“If you try to do something and fail, you are vastly better off than if you had tried nothing and succeeded.”
– Lloyd Jones
The old state house in Boston, MA. The balcony is where the Declaration of Independence was read publicly in 1776 and 1976.Often I write about our need to prepare for the future and how our education system must innovate and change in order to stay relevant in our world. Professionally I have served in many educational roles from social studies teacher to school administrator. When teaching social studies to eighth and sixth grade students I endeavored to bring history to life and make social studies the most engaging class it could be. I have learned and I have often reflected on the quote from Shakespeare: “What is past is prologue” and that we should learn from the past to prepare our future.
Arguably more has changed in our society in the past five years than in the previous two hundred and the rate of change, disruption, innovation, creativity, etc. is moving at a tremendous pace. Perhaps the pace is too fast for the education system. Perhaps the pace is too fast for educators and leaders and communities. Perhaps – but I think that in partnership toward the same ends, the community public school system can change, I submit it has changed in many areas, and with foresight and an understanding of the complexities of the past we can and we do prepare our students for their futures.
A friend shared the following story with me about a tale of foresight from New Oxford College in Cambridge. Its message speaks volumes about impact and legacy. The actions of today have impacts and are far-reaching in more ways than we often know. That we lay a foundation of innovation I submit will serve to prepare the future generations and equip them to thrive in whatever society throws at them. Our challenges include seeing as far ahead as we can while we establish learning environments and systems that will sustain our way of life, culture, and education system.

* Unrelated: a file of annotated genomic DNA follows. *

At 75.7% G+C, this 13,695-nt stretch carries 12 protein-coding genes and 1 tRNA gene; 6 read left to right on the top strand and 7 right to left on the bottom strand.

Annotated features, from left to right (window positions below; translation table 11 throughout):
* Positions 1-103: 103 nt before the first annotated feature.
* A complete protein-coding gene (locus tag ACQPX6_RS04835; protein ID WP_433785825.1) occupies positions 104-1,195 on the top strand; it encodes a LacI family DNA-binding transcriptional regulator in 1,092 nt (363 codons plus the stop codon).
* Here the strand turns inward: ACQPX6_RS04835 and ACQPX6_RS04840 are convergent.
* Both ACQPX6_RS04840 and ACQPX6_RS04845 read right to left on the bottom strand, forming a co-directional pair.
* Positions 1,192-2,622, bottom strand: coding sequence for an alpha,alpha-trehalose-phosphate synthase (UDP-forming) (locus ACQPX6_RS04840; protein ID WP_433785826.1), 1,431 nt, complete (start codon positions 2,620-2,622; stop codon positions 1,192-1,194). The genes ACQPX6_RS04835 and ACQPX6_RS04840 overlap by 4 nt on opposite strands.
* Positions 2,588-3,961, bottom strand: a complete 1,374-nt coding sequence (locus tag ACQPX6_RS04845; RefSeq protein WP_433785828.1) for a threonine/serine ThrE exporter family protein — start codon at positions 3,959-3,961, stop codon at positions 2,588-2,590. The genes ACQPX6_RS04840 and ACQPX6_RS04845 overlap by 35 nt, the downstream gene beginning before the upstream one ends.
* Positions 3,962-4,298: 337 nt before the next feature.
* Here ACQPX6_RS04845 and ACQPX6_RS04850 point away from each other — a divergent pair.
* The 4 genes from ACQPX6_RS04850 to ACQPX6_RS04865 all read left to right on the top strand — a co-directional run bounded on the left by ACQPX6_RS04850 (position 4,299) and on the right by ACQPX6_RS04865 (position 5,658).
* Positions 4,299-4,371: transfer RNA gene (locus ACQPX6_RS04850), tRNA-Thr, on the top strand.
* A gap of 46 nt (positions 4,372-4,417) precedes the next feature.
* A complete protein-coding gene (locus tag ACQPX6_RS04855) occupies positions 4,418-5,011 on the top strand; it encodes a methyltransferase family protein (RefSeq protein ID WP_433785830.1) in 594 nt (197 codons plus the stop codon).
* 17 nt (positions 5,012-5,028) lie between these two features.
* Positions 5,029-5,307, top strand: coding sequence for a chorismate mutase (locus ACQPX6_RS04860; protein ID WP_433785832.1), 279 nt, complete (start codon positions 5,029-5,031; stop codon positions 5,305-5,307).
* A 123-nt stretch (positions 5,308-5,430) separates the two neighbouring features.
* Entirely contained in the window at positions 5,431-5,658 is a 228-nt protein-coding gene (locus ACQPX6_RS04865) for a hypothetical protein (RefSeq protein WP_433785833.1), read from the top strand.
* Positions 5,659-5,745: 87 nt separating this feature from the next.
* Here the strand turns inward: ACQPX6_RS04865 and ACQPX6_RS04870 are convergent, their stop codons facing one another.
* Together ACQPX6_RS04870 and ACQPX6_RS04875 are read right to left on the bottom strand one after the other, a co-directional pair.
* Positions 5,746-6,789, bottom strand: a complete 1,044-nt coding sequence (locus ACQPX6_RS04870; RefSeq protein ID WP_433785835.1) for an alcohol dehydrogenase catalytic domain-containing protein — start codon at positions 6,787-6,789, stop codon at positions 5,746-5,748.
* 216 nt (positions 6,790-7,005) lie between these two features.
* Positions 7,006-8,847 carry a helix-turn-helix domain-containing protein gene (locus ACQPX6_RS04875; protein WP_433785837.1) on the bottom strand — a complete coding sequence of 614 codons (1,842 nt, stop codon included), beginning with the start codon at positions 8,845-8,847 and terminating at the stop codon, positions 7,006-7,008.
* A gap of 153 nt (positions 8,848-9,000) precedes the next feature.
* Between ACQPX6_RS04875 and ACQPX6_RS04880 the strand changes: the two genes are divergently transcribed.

In the 1300s at Cambridge University in England, a chapel was constructed for one of the colleges. The vaulted roof was supported by huge beams fashioned from old-growth oak. Seven hundred years later, the beams had so deteriorated that the roof was in danger of collapsing. The building required extensive renovation, including replacing the beams. But where, in our time, could those repairing the building find giant oak trees of such an age and quality as had been available to the original builders?
The answer lay right outside the chapel door. The original builders of the chapel had known that at some point far in the future, the structure would need new oak beams, and so they had planted acorns in the churchyard. Over the centuries, a grove of oak trees had grown to full maturity.
• The vision of those chapel builders—to ensure the survival of the chapel— extended hundreds of years into the future.
• Their mission—planting the acorns as a means of achieving the vision—was a step-by-step process that required planning and organization.
• Their vision and their mission were built upon their values—a solid foundation that gave direction and meaning to those things they set out to achieve.
**note the story above, while popular, is not 100% factually accurate: “...Somewhere on the land owned by the New College are oaks that are, or will one day, be worthy of use in the great hall, assuming that they are managed in the same way they were before. It is in this management by the Forester in which lies the point. Ultimately, while the story is perhaps apocryphal, the idea of replacing and managing resources for the future, and the lesson in long term thinking is not. In conjunction with the Long Now Foundation. Modified from original video and text by Stewart Brand at the Long Now Blog. -this information was retrieved on the web